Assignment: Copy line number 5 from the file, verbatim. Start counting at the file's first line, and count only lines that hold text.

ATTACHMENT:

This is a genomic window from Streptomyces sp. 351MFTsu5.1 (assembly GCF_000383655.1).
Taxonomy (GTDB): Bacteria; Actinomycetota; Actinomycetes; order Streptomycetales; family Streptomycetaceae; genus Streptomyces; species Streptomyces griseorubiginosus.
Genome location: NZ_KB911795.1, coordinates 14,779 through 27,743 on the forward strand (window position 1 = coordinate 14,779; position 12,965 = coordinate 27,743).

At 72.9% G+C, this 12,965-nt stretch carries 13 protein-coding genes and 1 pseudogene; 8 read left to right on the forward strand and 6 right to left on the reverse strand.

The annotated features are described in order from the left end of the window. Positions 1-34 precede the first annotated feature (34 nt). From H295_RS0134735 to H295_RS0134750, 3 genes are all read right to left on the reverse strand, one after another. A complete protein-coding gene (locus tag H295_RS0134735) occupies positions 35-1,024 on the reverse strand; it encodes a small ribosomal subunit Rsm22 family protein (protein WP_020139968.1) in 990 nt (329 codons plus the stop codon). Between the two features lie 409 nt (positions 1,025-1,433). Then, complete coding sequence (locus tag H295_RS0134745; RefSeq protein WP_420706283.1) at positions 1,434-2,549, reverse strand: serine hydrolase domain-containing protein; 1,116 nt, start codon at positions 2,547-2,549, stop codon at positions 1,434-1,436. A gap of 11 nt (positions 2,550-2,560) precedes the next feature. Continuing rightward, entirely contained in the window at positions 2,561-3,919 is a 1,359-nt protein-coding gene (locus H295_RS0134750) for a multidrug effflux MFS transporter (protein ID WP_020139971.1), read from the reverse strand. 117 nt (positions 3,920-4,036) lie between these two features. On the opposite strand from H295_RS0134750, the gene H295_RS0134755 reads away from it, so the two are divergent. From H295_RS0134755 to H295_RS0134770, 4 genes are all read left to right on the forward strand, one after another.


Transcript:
The annotated features are described in order from the left end of the window. Positions 1-34 precede the first annotated feature (34 nt). From H295_RS0134735 to H295_RS0134750, 3 genes are all read right to left on the reverse strand, one after another. A complete protein-coding gene (locus tag H295_RS0134735) occupies positions 35-1,024 on the reverse strand; it encodes a small ribosomal subunit Rsm22 family protein (protein WP_020139968.1) in 990 nt (329 codons plus the stop codon). Between the two features lie 409 nt (positions 1,025-1,433). Then, complete coding sequence (locus tag H295_RS0134745; RefSeq protein WP_420706283.1) at positions 1,434-2,549, reverse strand: serine hydrolase domain-containing protein; 1,116 nt, start codon at positions 2,547-2,549, stop codon at positions 1,434-1,436. A gap of 11 nt (positions 2,550-2,560) precedes the next feature. Continuing rightward, entirely contained in the window at positions 2,561-3,919 is a 1,359-nt protein-coding gene (locus H295_RS0134750) for a multidrug effflux MFS transporter (protein ID WP_020139971.1), read from the reverse strand. 117 nt (positions 3,920-4,036) lie between these two features. On the opposite strand from H295_RS0134750, the gene H295_RS0134755 reads away from it, so the two are divergent. From H295_RS0134755 to H295_RS0134770, 4 genes are all read left to right on the forward strand, one after another.